Cirrus Visual in Tucson, Ariz., is one company that’s well positioned to produce many forms of brand marketing and experiences. Brandon Blair founded the company 15 years ago as a graphic design studio with commercial printing capabilities. Today, Cirrus Visual helps local companies and organizations develop and execute brand identities through services such as logo design, app design, business cards, direct-mail postcards, labels, packaging, business cards, trade show exhibits, online catalogs, event graphics, menus, magazines, T-shirt designs and vehicle wrap designs.
“We aren’t a large ad agency that overthinks projects and comes up with lots of themes and ideas,” says Blair. “What our clients love is that we just execute. They can come to us with a concept or goal and we just roll up our sleeves and get things done.”
He adds, “Our best customers are those who allow us to be an extension of their marketing team.”
For example, some companies rely on Cirrus Visual to help enforce brand standards for logo usage, fonts and brand colors. This can be a challenge when salespeople and other employees can so easily assemble and print their own branded materials for direct-mail postcards, reports, presentations, landing pages and posters. But Blair believes the need for brand consistency is more important than ever in the noisy world of 24/7 omnichannel communications.
Blair came up with the concept of selling graphic design and print services after working behind the counter at a quick-print shop during college. The more he talked with customers, the more he realized that what many small business owners really wanted was help executing all phases of their online and print marketing. When customers had trouble translating digital design files into print-ready files, the quick-print shop was blamed if the job was late or imperfect.
“We needed to make their files work for their deadlines,” says Blair. Often, this meant higher labor costs than the customer had agreed to pay for in the estimate. By selling graphic design services and fulfilling on print, Cirrus Visual can control how and when design files are produced. Having a team of six graphic designers on staff is helpful when executing fast-turnaround, multi-channel marketing projects.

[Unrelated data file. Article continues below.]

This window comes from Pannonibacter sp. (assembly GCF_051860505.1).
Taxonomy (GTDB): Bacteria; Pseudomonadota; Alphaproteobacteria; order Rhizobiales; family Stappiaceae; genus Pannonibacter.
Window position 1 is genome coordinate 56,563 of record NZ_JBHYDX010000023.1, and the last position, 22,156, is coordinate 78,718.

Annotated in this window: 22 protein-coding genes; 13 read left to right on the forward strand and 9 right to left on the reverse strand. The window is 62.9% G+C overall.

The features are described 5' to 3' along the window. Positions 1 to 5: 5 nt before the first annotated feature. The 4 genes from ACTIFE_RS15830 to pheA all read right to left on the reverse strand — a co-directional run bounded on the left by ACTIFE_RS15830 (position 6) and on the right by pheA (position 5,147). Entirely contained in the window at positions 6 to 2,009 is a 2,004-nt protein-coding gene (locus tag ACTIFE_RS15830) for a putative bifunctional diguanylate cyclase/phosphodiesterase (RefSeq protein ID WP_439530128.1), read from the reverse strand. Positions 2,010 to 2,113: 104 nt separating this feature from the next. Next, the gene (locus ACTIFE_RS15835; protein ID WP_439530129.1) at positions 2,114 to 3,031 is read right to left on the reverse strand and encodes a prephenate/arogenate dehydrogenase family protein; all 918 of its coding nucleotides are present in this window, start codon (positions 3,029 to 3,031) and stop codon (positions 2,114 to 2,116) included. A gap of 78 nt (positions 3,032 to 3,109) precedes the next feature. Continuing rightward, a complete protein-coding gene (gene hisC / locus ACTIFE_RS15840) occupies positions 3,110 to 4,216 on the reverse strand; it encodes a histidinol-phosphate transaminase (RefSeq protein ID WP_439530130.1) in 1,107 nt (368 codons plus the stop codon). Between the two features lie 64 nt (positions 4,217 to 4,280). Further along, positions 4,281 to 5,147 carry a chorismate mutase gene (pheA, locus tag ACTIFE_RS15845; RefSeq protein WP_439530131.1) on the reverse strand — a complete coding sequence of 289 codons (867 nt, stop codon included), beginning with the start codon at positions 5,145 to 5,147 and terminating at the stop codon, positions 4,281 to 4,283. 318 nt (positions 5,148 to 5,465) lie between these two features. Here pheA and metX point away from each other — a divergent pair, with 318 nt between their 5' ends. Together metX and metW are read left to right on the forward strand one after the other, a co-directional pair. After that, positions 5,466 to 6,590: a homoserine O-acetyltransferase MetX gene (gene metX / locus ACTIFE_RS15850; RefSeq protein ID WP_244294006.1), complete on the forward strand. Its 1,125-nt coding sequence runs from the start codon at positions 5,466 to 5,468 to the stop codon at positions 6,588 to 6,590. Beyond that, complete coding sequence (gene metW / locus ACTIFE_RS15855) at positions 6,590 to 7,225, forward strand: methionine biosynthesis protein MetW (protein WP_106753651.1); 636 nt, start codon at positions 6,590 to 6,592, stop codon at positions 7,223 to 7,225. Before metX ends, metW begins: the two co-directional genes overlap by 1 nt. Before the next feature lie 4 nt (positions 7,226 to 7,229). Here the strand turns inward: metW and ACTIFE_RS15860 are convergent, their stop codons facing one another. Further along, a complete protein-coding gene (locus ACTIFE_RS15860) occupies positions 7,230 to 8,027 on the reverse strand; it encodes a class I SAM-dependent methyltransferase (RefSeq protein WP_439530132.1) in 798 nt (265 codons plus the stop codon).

The company’s name “Cirrus” reflects the fact that the company’s service mix may change shape over time, like clouds. The word “Visual” highlights the importance of visual communications and doesn’t pigeonhole the firm as a “quick-print” company.
In 2017, Cirrus Visual officially retired their sheet-fed offset printing equipment and went all-digital. An early adopter of Ricoh digital printing equipment, Cirrus currently uses two versatile RICOH Pro C7110X digital presses. White and clear toner options on the RICOH Pro 7110X empower Cirrus designers to produce creative, eye-catching designs — even on colored substrates.When Cirrus Visual moved into a larger facility in 2017, they were eager to broaden their revenue streams, so they added a seven-color RICOH Pro L4160 latex printer.
Cirrus allocated more space in the new facility to bindery and finishing operations that would allow them to produce a wider range of digitally printed products.
Even though wide-format and digital printing services have been driving the growth of Cirrus Visual, Blair still wants clients to regard the company as a multifaceted creative studio. Throughout the new facility, the offices are decorated to inspire creative thinking for all teams including sales, design and production.
As a long-time customer of Ricoh, Blair and his team at Cirrus Visual are learning more about everything that is possible with the Ricoh Latex printer and other wide-format printing devices. He knows he can count on the color management experts and other technical and business consultants at Ricoh to get the most from the full range of commercial and industrial printing technologies that Ricoh supports.